Arlington County is currently implementing an agreement between the residents of North Fairlington Villages and CBI Fairmac, the sales agent for the recently renovated townhouse project which has been plagued by sewer backups. The agreement was approved 4 to 1 at a meeting last week.
County attorney Jerry Emrich negotiated the agreement on behalf of disgruntled residents. Since September, when the residents first told the board of the problems, a contingent of residents has attended virtually every county board meeting. Some have complained that they felt the board and county staff were not doing enough to help them, although several board members claimed the county was doing all it could legally.
The agreement gives residents a two-year warranty against sewer backups. It also gives the county the power to order CBI Fairmace to clean out sewers which back up two or more times within a nine-month period, unless the management can prove that the backups were caused by residents' negligence.
The agreement stipulates that CBI Fairmace will post a cash bond guaranteeing its implementation of the agreement.
At a meeting last Saturday, Dr. Helen Hackman, the county's human resources director, told the board she is vigorously opposed to guidelines for health care planning proposed by the Health Systems Agency of Northern Virginia. The HSA is charged by the federal government with making recommendations based on health care needs over a five-year period.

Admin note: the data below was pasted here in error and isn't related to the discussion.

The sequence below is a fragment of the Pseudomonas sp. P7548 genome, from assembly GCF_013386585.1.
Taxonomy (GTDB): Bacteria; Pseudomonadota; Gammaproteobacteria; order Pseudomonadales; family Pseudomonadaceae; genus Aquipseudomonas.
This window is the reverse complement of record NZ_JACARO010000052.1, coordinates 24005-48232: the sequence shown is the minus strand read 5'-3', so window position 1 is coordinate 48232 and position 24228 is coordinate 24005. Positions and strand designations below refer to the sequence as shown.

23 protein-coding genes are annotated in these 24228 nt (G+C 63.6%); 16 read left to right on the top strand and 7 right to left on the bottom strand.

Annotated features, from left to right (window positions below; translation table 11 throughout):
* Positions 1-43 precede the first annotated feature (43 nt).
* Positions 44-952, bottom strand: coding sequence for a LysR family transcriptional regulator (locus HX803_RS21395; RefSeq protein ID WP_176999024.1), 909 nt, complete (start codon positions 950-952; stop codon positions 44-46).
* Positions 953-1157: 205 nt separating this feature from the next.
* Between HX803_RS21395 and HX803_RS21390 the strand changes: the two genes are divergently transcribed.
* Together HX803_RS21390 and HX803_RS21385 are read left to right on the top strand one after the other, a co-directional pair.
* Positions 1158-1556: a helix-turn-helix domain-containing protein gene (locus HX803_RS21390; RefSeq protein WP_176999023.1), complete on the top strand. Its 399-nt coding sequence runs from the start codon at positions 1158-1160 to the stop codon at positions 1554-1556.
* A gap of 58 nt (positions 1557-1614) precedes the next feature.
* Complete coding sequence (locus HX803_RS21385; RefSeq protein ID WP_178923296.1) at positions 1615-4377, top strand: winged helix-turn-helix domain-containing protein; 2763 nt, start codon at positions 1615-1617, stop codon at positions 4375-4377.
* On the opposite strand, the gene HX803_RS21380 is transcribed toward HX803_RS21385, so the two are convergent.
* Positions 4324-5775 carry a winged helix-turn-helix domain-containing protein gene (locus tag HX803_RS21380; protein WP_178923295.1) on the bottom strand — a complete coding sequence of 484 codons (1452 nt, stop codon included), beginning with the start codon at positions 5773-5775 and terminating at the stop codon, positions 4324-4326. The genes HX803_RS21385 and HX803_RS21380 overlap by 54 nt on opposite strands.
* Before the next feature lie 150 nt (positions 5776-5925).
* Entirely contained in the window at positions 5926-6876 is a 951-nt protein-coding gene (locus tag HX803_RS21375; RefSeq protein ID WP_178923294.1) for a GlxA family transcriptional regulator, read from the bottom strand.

Physicians and hospital administrators have mounted a campaign against the plan, which calls for consolidations in facilities and services to curb the rising health care costs. The plan is supported by several civic associations including the Fairfax County Federation of Citizens Associations, which represents more than 100 civic associations in the county.
Hackman called the Department of Health, Education and Welfare, which must approve and final plan, "venal." In her capacity as county public health director she branded the plan "a menace to public health."
Hackman likened her stance to that of the hero in the Henrik Ibsen's play, "An Enemy of the People." In that play a public health director in a small Norwegian town discovers that mineral baths responsible for the town's economic prosperity are responsible for illnesses. His crusade against the baths infuriates local residents who ostracize him.
"You would be well within your right to declare me an enemy of the people," Hackman told the board chairman Joseph S. Wholey was visibly angered.
"That is a wonderful and kind offer," said Wholey through clenched teeth. He asked Hackman if she planned to pursue her opposition to the HSA plan on her own time, Hackman said she would continue to look to the board and county manager Ford for direction on the matter.
"You don't want to declare me an enemy of the people?" Hackman asked. "If you want me, I'm available."
"Thank you very much, Dr. Hackman," Wholey concluded.